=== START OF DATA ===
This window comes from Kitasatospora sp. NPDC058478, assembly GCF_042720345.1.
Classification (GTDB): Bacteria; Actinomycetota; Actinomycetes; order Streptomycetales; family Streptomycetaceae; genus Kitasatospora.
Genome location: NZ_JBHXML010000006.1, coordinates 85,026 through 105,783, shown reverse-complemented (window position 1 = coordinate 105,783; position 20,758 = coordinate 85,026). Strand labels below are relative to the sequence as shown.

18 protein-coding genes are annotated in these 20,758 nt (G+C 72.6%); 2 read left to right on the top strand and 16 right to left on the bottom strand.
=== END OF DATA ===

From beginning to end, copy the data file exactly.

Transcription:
This window comes from Kitasatospora sp. NPDC058478, assembly GCF_042720345.1.
Classification (GTDB): Bacteria; Actinomycetota; Actinomycetes; order Streptomycetales; family Streptomycetaceae; genus Kitasatospora.
Genome location: NZ_JBHXML010000006.1, coordinates 85,026 through 105,783, shown reverse-complemented (window position 1 = coordinate 105,783; position 20,758 = coordinate 85,026). Strand labels below are relative to the sequence as shown.

18 protein-coding genes are annotated in these 20,758 nt (G+C 72.6%); 2 read left to right on the top strand and 16 right to left on the bottom strand.